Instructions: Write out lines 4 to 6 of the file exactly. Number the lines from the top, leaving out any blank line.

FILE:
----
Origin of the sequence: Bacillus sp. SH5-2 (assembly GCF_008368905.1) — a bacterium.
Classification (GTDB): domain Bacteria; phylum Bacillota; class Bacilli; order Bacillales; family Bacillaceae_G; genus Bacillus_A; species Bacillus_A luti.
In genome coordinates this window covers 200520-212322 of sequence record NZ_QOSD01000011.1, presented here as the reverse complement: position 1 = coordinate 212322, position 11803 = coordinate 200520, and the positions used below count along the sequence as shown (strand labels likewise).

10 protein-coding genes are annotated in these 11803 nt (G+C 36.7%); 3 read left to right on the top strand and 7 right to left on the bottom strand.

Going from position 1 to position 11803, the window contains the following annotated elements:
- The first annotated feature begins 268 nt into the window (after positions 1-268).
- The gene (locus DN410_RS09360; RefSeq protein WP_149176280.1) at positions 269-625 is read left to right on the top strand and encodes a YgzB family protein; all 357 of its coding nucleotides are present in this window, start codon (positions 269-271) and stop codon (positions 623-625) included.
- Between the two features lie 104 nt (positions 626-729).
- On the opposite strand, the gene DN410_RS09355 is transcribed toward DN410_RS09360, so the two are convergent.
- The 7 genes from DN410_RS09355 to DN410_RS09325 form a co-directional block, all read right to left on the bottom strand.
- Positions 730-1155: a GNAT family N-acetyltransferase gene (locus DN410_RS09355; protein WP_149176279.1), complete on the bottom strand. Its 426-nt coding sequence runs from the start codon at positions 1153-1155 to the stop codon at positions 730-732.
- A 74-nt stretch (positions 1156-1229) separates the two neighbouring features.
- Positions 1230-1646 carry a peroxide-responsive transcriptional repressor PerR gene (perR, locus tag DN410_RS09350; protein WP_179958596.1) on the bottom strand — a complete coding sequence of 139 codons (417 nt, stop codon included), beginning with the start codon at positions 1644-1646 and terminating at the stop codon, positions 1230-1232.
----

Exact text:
10 protein-coding genes are annotated in these 11803 nt (G+C 36.7%); 3 read left to right on the top strand and 7 right to left on the bottom strand.

Going from position 1 to position 11803, the window contains the following annotated elements:
- The first annotated feature begins 268 nt into the window (after positions 1-268).